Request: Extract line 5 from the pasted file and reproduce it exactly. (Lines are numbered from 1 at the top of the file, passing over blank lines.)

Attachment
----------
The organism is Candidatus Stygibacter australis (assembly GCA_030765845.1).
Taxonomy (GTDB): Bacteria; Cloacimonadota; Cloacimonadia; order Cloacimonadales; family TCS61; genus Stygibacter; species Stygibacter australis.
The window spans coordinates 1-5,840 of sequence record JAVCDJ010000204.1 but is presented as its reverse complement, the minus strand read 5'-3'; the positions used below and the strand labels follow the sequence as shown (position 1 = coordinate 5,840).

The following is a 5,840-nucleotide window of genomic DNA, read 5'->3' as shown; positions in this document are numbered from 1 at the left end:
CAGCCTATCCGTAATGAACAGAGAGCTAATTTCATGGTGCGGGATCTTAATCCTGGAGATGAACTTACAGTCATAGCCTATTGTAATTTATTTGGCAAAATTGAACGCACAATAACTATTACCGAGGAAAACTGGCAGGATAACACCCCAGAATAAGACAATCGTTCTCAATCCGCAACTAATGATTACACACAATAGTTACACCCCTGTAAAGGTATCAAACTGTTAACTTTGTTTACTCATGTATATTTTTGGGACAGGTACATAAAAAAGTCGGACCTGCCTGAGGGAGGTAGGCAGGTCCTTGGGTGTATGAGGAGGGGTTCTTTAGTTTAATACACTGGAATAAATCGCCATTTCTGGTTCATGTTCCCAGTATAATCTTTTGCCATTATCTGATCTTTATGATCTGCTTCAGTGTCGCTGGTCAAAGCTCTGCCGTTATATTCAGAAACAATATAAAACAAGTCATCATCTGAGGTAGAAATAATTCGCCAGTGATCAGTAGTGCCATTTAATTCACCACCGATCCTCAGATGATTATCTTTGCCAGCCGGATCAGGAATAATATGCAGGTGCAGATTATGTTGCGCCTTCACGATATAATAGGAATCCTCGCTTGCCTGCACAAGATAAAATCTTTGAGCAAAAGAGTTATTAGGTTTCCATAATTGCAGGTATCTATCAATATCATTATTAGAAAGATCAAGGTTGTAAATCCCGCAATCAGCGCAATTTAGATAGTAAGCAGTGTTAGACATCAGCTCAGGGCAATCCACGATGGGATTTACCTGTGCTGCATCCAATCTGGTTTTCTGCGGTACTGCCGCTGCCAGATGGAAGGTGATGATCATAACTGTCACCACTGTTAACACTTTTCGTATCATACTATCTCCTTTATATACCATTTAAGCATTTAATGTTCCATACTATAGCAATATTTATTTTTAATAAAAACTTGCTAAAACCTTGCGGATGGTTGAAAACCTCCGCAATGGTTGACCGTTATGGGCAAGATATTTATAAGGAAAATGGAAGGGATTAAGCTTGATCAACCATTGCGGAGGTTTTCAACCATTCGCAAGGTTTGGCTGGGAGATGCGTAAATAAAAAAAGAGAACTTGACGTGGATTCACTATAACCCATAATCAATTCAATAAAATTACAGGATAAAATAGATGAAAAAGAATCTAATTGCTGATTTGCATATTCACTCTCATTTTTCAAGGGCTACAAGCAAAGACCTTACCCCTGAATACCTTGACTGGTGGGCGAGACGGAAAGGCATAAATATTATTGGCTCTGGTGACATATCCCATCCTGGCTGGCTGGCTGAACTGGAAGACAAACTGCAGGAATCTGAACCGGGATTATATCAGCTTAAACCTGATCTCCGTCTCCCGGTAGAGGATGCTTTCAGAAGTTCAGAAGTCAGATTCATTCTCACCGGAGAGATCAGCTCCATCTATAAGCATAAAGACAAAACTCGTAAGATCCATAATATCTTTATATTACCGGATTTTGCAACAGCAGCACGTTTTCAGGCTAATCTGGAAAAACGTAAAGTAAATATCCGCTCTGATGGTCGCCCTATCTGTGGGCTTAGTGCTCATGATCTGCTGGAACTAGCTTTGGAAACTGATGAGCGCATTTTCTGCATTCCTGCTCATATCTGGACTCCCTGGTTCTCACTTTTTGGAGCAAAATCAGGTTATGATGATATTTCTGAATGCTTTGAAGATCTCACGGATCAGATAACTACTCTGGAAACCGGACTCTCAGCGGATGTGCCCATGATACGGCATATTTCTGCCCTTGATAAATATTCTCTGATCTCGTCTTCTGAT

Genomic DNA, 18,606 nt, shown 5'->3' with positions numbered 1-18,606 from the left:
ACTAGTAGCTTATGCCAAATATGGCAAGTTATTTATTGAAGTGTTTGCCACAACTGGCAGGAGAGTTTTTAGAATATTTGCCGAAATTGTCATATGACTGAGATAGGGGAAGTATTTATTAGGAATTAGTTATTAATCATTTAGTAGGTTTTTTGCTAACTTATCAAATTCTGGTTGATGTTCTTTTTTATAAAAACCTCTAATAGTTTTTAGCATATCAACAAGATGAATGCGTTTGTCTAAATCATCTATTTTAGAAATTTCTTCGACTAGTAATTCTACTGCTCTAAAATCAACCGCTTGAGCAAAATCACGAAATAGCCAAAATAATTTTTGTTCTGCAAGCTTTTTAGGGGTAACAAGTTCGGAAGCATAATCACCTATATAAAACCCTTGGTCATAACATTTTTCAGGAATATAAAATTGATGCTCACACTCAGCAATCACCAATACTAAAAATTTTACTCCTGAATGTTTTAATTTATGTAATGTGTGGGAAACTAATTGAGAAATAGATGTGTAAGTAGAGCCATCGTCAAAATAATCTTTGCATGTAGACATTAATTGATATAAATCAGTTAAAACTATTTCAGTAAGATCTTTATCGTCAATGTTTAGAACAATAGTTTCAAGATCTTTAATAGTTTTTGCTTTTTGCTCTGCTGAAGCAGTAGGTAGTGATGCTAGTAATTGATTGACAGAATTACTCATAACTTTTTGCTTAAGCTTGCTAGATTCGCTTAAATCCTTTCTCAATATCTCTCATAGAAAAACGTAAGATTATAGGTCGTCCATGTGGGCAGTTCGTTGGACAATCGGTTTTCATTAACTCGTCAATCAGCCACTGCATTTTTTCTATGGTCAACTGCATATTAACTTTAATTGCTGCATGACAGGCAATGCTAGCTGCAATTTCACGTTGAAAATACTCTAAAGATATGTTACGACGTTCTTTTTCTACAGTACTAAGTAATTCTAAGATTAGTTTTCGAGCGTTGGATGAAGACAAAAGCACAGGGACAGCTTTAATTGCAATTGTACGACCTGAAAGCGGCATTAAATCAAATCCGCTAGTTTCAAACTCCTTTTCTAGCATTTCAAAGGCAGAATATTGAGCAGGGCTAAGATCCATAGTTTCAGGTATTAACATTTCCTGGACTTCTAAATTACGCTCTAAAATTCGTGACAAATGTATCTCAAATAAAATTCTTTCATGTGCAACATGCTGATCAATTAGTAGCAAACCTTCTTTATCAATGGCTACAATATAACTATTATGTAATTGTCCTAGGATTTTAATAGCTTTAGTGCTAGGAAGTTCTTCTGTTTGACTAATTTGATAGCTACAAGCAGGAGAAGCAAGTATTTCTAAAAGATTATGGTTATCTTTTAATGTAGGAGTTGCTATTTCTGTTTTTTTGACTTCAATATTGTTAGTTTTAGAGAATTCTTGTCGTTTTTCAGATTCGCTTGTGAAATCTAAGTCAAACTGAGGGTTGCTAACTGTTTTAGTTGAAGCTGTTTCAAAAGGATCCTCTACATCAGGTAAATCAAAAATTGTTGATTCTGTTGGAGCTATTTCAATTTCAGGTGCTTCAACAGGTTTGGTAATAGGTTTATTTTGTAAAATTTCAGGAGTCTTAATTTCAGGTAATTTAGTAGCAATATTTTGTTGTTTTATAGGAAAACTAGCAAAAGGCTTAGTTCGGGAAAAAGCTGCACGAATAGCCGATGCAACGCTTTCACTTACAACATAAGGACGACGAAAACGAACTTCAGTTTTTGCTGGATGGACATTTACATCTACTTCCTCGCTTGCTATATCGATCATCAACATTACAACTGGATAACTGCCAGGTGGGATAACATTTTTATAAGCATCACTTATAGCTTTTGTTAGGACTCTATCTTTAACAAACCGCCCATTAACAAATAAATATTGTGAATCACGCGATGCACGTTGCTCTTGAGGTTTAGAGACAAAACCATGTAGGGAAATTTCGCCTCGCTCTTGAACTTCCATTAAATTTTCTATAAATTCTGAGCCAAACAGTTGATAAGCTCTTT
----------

CAGCCTATCCGTAATGAACAGAGAGCTAATTTCATGGTGCGGGATCTTAATCCTGGAGATGAACTTACAGTCATAGCCTATTGTAATTTATTTGGCAAAATTGAACGCACAATAACTATTACCGAGGAAAACTGGCAGGATAACACCCCAGAATAAGACAATCGTTCTCAATCCGCAACTAATGATTACACACAATAGTTACACCCCTGTAAAGGTATCAAACTGTTAACTTTGTTTACTCATGTATATTTTTGGGACAGGTACATAAAAAAGTCGGACCTGCCTGAGGGAGGTAGGCAGGTCCTTGGGTGTATGAGGAGGGGTTCTTTAGTTTAATACACTGGAATAAATCGCCATTTCTGGTTCATGTTCCCAGTATAATCTTTTGCCATTATCTGATCTTTATGATCTGCTTCAGTGTCGCTGGTCAAAGCTCTGCCGTTATATTCAGAAACAATATAAAACAAGTCATCATCTGAGGTAGAAATAATTCGCCAGTGATCAGTAGTGCCATTTAATTCACCACCGATCCTCAGATGATTATCTTTGCCAGCCGGATCAGGAATAATATGCAGGTGCAGATTATGTTGCGCCTTCACGATATAATAGGAATCCTCGCTTGCCTGCACAAGATAAAATCTTTGAGCAAAAGAGTTATTAGGTTTCCATAATTGCAGGTATCTATCAATATCATTATTAGAAAGATCAAGGTTGTAAATCCCGCAATCAGCGCAATTTAGATAGTAAGCAGTGTTAGACATCAGCTCAGGGCAATCCACGATGGGATTTACCTGTGCTGCATCCAATCTGGTTTTCTGCGGTACTGCCGCTGCCAGATGGAAGGTGATGATCATAACTGTCACCACTGTTAACACTTTTCGTATCATACTATCTCCTTTATATACCATTTAAGCATTTAATGTTCCATACTATAGCAATATTTATTTTTAATAAAAACTTGCTAAAACCTTGCGGATGGTTGAAAACCTCCGCAATGGTTGACCGTTATGGGCAAGATATTTATAAGGAAAATGGAAGGGATTAAGCTTGATCAACCATTGCGGAGGTTTTCAACCATTCGCAAGGTTTGGCTGGGAGATGCGTAAATAAAAAAAGAGAACTTGACGTGGATTCACTATAACCCATAATCAATTCAATAAAATTACAGGATAAAATAGATGAAAAAGAATCTAATTGCTGATTTGCATATTCACTCTCATTTTTCAAGGGCTACAAGCAAAGACCTTACCCCTGAATACCTTGACTGGTGGGCGAGACGGAAAGGCATAAATATTATTGGCTCTGGTGACATATCCCATCCTGGCTGGCTGGCTGAACTGGAAGACAAACTGCAGGAATCTGAACCGGGATTATATCAGCTTAAACCTGATCTCCGTCTCCCGGTAGAGGATGCTTTCAGAAGTTCAGAAGTCAGATTCATTCTCACCGGAGAGATCAGCTCCATCTATAAGCATAAAGACAAAACTCGTAAGATCCATAATATCTTTATATTACCGGATTTTGCAACAGCAGCACGTTTTCAGGCTAATCTGGAAAAACGTAAAGTAAATATCCGCTCTGATGGTCGCCCTATCTGTGGGCTTAGTGCTCATGATCTGCTGGAACTAGCTTTGGAAACTGATGAGCGCATTTTCTGCATTCCTGCTCATATCTGGACTCCCTGGTTCTCACTTTTTGGAGCAAAATCAGGTTATGATGATATTTCTGAATGCTTTGAAGATCTCACGGATCAGATAACTACTCTGGAAACCGGACTCTCAGCGGATGTGCCCATGATACGGCATATTTCTGCCCTTGATAAATATTCTCTGATCTCGTCTTCTGAT